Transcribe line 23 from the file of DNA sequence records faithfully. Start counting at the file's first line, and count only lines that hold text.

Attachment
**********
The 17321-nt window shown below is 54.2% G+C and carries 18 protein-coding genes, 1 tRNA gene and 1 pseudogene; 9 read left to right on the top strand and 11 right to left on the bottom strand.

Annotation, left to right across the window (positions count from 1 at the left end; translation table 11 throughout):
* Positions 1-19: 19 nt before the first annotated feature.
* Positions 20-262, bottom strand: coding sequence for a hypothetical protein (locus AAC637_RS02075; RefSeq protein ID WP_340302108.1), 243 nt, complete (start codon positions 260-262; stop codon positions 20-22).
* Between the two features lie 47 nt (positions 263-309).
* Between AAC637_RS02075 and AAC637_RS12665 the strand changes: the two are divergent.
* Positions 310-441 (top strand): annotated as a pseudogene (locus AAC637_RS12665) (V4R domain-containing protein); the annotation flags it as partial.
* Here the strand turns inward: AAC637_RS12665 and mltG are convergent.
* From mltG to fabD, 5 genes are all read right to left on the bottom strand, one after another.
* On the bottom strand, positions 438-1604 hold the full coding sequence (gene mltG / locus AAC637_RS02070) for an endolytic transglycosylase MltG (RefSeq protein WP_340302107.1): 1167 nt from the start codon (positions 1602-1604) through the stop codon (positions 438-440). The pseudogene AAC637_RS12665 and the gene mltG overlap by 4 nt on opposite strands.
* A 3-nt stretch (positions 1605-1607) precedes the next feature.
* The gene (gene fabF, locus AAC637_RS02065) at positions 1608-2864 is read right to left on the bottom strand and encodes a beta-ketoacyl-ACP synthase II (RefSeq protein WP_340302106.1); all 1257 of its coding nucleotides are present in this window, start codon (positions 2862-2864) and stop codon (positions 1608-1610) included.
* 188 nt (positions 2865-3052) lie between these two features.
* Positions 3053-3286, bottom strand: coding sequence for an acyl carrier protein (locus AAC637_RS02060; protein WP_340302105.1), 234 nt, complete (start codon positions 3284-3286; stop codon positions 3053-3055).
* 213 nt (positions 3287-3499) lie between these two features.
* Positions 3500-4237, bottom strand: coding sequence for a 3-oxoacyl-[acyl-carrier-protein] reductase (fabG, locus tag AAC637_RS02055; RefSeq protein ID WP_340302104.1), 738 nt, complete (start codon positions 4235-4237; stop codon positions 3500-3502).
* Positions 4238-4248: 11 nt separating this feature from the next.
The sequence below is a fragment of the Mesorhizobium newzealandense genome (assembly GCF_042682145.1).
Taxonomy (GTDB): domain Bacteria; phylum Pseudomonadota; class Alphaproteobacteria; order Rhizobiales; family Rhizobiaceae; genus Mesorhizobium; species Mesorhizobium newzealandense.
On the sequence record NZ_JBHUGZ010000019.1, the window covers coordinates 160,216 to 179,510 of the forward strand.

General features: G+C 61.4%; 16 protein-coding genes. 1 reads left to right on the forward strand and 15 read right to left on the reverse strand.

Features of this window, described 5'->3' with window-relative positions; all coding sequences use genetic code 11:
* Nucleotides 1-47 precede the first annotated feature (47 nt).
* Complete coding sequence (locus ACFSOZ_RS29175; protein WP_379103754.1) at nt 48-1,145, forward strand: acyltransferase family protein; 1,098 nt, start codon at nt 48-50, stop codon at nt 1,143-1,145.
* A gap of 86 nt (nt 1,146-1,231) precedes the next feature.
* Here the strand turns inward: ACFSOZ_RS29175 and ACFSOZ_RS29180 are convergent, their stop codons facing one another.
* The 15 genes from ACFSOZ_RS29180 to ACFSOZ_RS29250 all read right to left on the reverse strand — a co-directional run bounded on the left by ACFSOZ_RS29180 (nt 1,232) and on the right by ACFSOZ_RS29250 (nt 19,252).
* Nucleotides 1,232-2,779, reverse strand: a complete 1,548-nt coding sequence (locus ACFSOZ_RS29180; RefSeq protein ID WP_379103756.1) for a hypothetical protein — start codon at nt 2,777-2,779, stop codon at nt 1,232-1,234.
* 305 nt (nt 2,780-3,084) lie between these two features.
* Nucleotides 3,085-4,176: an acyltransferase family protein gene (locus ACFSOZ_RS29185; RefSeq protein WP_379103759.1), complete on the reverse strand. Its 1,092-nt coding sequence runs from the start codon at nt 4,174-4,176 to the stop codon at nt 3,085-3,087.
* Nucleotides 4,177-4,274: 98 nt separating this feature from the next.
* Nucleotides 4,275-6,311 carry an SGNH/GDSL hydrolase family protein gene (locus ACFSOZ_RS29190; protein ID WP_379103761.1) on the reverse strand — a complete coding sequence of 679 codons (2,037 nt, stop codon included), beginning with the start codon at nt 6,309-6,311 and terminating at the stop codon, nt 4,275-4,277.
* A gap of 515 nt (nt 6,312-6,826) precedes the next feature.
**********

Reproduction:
* Nucleotides 1-47 precede the first annotated feature (47 nt).